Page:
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Is it Worth Putting Time Into Preparing Your Construction Industry CV?


A Tough Construction Industry Market in the UK & Around the World
Nearly all construction professionals that have been looking for a new job over the past couple of years will agree that it is a tough market out there at present with only a few real hot spots. The construction industry has been hit harder than most by the global recession and construction jobs have become far harder to come by.


In my job as a recruitment consultant, I must read around 500 CV’s per week and it is apparent to me that some people are not doing themselves justice when it comes to writing their CV which is potentially wasting access to the job opportunities that are out there. In this blog, I will offer advice on a few common points that candidates may be neglecting when writing their CV.


Employers Want Relevant Construction Experience Demonstrated

In the current market, construction companies are being very specific with the type of experience they would like candidates to have for each new vacancy. Only candidates that meet these criteria are being invited for interview. Therefore, if you have the relevant experience required for your chosen vacancy, it is essential to sell yourself effectively via your CV.


Tailor Your Construction Industry CV to the Job Applied For

Firstly, I want to suggest tailoring your CV to each individual vacancy that you apply for. As mentioned above, companies are looking for specific project experience these days and are becoming more selective than ever. The most common issue I see is applicants not including all their relevant experience in their CV. Quite often I will be interviewing a candidate and they will mention a project that is relevant but not in their CV. This sort of oversight could be the difference between your CV being shortlisted or not in such a competitive market.


For example, if the job you are applying for requires candidates with experience of working on ‘Tunnelling projects’ previously, I would suggest that you should be looking to include the word ‘tunnelling’ in my CV more than a generic application. I would also be making sure that jobs in which I had been involved on tunnelling projects have substantially more detail to them than a residential development that I had worked on for example. This is also true when recruiters use database keyword searches of CVs to draw up a list of potential candidates to contact about a job.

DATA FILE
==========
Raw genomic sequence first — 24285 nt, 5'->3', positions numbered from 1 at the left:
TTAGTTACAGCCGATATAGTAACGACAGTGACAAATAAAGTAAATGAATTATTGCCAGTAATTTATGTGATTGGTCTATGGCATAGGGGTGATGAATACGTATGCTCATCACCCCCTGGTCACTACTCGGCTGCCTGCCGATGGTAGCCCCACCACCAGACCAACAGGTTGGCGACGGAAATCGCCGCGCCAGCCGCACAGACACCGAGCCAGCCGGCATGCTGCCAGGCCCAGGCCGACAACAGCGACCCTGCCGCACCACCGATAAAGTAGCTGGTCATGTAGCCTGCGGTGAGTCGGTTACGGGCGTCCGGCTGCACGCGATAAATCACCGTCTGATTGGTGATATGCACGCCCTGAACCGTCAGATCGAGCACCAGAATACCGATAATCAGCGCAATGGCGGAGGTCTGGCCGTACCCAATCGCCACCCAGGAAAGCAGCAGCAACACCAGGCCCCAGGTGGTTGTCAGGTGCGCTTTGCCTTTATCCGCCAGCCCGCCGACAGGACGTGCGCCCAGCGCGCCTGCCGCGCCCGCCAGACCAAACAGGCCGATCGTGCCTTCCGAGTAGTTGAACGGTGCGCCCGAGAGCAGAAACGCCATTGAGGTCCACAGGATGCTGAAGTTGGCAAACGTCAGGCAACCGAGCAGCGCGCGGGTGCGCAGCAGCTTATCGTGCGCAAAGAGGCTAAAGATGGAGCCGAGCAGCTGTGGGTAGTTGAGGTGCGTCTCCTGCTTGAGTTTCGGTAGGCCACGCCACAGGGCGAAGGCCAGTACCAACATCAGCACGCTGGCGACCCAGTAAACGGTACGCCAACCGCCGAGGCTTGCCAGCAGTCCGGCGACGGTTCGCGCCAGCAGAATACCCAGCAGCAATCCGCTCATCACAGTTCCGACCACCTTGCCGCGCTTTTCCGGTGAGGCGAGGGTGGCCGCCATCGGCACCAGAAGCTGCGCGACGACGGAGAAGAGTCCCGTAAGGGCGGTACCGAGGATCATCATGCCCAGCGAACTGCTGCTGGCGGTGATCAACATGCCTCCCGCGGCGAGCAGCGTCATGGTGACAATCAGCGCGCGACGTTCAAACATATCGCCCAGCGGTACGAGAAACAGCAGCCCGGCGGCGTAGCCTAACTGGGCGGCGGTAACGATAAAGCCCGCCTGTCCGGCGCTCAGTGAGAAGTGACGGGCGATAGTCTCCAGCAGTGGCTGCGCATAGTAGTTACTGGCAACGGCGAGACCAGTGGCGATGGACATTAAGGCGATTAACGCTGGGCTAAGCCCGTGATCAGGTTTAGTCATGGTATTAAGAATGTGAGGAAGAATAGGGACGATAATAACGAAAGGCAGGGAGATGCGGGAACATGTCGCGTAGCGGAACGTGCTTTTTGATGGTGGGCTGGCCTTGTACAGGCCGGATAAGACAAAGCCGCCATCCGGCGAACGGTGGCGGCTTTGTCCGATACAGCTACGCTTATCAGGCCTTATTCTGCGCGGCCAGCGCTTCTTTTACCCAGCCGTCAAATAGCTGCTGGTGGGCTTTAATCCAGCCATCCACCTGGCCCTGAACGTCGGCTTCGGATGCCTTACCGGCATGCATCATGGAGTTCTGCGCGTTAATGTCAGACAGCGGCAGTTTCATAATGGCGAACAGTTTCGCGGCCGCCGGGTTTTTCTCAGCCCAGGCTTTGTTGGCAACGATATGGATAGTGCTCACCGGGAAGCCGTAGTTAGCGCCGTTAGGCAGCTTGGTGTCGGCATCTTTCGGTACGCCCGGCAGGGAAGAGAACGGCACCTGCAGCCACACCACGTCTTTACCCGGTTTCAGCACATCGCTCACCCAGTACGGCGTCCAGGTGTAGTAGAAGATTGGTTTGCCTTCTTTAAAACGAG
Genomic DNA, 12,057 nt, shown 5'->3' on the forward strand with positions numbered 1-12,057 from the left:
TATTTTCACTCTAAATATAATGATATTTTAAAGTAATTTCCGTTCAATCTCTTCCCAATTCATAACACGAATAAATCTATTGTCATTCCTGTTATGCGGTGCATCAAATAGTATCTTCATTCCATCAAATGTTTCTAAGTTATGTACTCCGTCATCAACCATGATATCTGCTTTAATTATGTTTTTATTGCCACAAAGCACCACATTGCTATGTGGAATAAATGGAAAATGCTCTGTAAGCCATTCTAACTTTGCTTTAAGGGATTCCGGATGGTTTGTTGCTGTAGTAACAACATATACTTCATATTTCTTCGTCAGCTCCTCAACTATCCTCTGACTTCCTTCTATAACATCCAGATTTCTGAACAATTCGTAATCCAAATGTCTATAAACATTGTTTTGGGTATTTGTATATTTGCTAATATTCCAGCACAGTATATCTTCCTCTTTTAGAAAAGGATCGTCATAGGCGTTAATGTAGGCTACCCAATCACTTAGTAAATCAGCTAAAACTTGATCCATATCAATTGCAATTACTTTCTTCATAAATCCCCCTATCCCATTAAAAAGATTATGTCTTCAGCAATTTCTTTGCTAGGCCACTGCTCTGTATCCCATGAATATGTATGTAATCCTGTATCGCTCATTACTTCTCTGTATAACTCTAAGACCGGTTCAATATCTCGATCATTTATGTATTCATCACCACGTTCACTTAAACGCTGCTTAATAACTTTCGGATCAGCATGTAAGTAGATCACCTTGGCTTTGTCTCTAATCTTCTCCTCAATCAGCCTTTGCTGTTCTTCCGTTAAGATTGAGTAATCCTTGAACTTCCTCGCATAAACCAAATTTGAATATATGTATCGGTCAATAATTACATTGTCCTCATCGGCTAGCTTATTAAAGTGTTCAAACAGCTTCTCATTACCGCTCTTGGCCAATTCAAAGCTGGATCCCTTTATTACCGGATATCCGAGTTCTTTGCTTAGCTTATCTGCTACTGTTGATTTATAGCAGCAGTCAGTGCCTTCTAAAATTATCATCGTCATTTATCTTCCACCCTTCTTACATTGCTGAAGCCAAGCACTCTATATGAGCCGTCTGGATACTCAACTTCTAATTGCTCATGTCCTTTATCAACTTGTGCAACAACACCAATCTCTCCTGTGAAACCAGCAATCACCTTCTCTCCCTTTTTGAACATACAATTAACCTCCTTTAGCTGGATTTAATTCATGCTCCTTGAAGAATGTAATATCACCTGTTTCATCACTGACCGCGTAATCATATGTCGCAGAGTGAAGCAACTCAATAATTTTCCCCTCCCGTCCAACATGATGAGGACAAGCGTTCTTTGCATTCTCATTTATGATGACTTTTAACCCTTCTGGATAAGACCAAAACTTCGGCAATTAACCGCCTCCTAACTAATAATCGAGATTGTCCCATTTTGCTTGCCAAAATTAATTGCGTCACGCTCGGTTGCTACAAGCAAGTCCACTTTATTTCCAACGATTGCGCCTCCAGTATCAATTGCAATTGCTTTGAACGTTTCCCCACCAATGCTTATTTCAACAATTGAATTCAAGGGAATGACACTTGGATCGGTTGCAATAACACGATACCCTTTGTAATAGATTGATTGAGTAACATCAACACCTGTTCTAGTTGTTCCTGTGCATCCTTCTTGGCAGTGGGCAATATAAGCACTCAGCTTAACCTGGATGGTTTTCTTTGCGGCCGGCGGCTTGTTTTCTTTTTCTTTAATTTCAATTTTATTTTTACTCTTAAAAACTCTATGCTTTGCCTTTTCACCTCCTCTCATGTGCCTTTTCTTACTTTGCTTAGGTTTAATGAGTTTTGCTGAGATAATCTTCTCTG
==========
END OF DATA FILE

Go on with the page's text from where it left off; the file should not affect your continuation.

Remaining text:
A Covering Letter for a Construction Industry Job Application

Once you have tailored your CV to include all of your most relevant experience, a covering letter is a very useful tool to compliment your application. This is a chance to highlight and sell your key areas of experience to a recruiter.


These days I see very few covering letters; even fewer good ones. It’s a shame because it is the simplest and a most personal way to let employer or a recruiter know why they should consider you for the vacancy that you are applying for. In my personal experience they can be very persuasive. You should keep your covering letter short and to the point, however it is a great way to highlight your relevant experience to a recruiter so they can look up a more detailed summary within your CV.  My preference is for the covering letter to be put in the email body itself rather than as a second attachment.


The Length of Your Construction CV: Are you Able to Précis?
Finally I want to talk about the length of your CV. A CV should be a summary of your experiences to date. A short, to-the-point document that sells your relevant individual experience and skills to an employer. It should not be a 10 page document that contains pages of irrelevant information. I often see CV’s that are 7, 8, 9 pages or more long. The truth is that due to the amount of CV’s recruiters have to review, employers and recruitment agencies will give your CV just a few minutes time when reviewing it the first time over. This is not enough time to read an over lengthy CV in full. Detail can come later if necessary once you have made the cut for serious consideration.


Include the Most Important Points

My advice would be to keep your CV to a maximum of 4 pages (less if possible).  Take a look at your CV and if it is over 4 pages long, have a serious think about shortening it and taking out any information that is not relevant to the construction job in the UK or overseas that you are applying for. What are your key competences & how have you demonstrated them with succinct examples?


I know for people with longer careers in construction, the issue of length of a CV can be difficult. However, more attention and detail should be given to your most recent and relevant experience. Projects you worked on 10 or more years ago do not need explained in substantial detail. If you wish to have a more detailed summary of your project experiences that is 5 pages or more, I suggest you keep this and take it to interview with you as a point of reference when discussing with the employer. However, the CV that you use to apply for the role should be 4 pages or less.


Not Getting Hired? Take Some CV Advice!

If you have been applying for numerous jobs and have not been getting a favourable response, I would recommend looking back at your applications and considering the points I have made above. One or more of these points could be the reason that you are not getting the response you deserve.


For more information on CV writing and step-by-step guide of ‘how to write a good CV’ including a Maxim ‘Template CV’ that can be downloaded, please visit www.maximrecruitment.co.uk and check out our ‘Career Advice’ section.


Stuart Hackett

May 2011

Construction job search